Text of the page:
There has never been so much travel content at our fingertips. Every day, hotel, travel and news websites publish reams of articles and blogs on everything from the best festivals on the Costa del Sol to things to do in Timbuktu. And with so much written travel content out there jockeying for readers’ attention, it takes a little extra effort to make your hotel’s copy attract your target reader’s eye, mind and – ultimately – wallet.
To stand out from the crowd, you need to create high-value, entertaining and well-written content that readers will want to devour. Easier said than done, you may rightly remark. But it’s far from impossible; implementing just a few simple steps can help you elevate your hotel’s written offerings, whether that be on your hotel blog, in print brochures or on social media platforms. We’ve put together a checklist below to help you with the process.
1. Start with a bang
As they scan through the opening paragraph, the reader is already making an unconscious judgement call about whether to keep reading or to bounce so it’s important to capture their attention immediately. Why not start your hotel’s blog posts with a quote that compels people to read more and discover the context? Alternatively, begin things in media res, a fancy literary term that translates to “in the middle of things”. A simple chronological narration or tired summation of the following points will have people hitting the ‘X’, so find new and interesting ways to keep people engaged.
2. Double down on detail
People don’t read your hotel travel content simply to hear some pretty words strung poetically together; they want to find out what they can expect if they stay in your establishment. The more specific you are, the more flavour you’ll give your copy. This varies according to the type of content you are writing. For example, destination guides for your guests should guide (the clue’s in the name) them around nearby sights they will be seeing. Therefore, the details should be on things like historical context and non-visible information; things that add to and complement the experience. Blogs posts and descriptive web copy, on the other hand, are designed to transport readers on the journey with you, so add as much colour and visual detail as possible. This will capture the essence of a place and make readers feel they’re right there.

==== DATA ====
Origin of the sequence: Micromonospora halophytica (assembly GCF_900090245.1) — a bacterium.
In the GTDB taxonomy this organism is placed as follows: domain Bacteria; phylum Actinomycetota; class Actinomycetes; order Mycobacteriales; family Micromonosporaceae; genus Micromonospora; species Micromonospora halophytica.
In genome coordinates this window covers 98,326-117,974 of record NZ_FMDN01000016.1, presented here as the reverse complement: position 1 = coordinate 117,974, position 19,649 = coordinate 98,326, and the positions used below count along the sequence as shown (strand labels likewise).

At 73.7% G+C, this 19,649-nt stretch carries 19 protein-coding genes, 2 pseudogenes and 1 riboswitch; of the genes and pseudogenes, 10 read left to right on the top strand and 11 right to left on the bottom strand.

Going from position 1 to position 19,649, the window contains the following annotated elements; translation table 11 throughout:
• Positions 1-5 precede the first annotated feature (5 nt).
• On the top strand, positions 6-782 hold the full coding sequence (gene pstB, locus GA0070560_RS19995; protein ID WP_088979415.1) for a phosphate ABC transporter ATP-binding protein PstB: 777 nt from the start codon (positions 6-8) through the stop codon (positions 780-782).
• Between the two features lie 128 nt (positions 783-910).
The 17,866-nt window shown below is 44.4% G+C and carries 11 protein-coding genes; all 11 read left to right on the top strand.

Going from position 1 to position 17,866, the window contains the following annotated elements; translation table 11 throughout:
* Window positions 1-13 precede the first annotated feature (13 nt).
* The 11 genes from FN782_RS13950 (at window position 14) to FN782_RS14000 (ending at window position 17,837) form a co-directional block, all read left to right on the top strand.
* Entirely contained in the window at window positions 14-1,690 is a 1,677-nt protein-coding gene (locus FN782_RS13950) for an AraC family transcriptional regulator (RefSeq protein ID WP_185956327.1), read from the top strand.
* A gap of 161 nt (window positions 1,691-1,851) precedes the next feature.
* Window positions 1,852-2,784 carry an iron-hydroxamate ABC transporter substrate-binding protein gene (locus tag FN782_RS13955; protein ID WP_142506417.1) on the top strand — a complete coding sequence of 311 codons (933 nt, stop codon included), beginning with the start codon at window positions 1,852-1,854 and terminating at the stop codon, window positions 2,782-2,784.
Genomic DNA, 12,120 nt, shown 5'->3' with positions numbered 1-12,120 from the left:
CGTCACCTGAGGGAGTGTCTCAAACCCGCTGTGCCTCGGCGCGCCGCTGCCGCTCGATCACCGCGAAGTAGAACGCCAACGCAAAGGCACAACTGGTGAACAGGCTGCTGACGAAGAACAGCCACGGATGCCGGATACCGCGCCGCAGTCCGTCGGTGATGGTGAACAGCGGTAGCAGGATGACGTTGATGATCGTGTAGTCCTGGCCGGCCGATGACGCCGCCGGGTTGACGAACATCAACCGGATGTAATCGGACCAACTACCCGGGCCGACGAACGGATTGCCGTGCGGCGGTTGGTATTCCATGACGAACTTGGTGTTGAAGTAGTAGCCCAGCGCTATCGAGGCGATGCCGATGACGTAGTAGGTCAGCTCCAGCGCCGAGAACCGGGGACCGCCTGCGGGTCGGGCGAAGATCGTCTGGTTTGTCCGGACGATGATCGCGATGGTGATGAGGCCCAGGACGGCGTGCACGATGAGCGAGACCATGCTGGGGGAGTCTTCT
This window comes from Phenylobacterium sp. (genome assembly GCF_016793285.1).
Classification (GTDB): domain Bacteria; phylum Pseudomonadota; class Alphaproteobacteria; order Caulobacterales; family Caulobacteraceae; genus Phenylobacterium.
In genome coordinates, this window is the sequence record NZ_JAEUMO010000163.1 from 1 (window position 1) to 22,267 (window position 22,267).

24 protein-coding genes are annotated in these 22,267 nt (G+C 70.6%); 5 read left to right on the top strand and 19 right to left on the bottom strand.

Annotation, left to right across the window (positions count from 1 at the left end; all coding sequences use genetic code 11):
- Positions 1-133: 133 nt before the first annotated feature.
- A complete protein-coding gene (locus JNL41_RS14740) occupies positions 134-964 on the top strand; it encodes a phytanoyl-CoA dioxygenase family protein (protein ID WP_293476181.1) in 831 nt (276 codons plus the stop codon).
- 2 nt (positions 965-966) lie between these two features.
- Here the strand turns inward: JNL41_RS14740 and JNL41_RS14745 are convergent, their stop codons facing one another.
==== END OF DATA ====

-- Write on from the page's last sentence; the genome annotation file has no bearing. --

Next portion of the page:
3. Trust your readers
One of the oldest maxims in writing is “show, don’t tell”. In short, it means the best writing doesn’t simply spell out conclusions, but leads readers to their own. Instead of using the word ‘luxurious’ or ‘plush’ to describe your hotel’s cocktail bar, tell them about the high-backed burgundy velvet corner booths, the polished marble table tops and the bar’s signature Champagne cocktail; the vast majority of readers will infer the luxuriousness without the writer making it that explicit. Guardian contributor Mike Carter believes that reading the very best travel content is like “eavesdropping on a conversation, or being shown something secret and magical. People don’t like being told what to think”. Readers won’t engage with simple expressions of emotion; you must make them genuinely feel it.
4. Vary your tone
Just because your hotel is based in the wilds of Alaska, not every sentence you write needs to convey the jaw-dropping nature of the scenery. If the tone is consistently reverent, then it becomes a little wearisome for the reader. Don’t be afraid to use a little humour to punctuate the pomposity. We can’t all be Bill Bryson, but throwing in stray observations and witty asides is more rewarding to write, as well as to read. One easy way to do this is to be as honest about the challenges of the local area as you are celebratory of its virtues; the eco-credentials or your Amazon lodge may be laudable, but that doesn’t mean you should sweep the less convenient aspects under the carpet – your target audience will probably understand and perhaps even appreciate the fact that there is no Wi-Fi and limited electricity.
5. Flee from clichés
An overused phrase, poorly employed, can ruin an otherwise entertaining piece of travel writing. Far from adding colour to your piece, overused words and phrases like “bustling” and “azure” can instantly make your prose seem beige. Instead, rummage through your vocabulary and think imaginatively about how you can better express the local area atmosphere. You’ll find it doesn’t take much more effort to be a lot more original.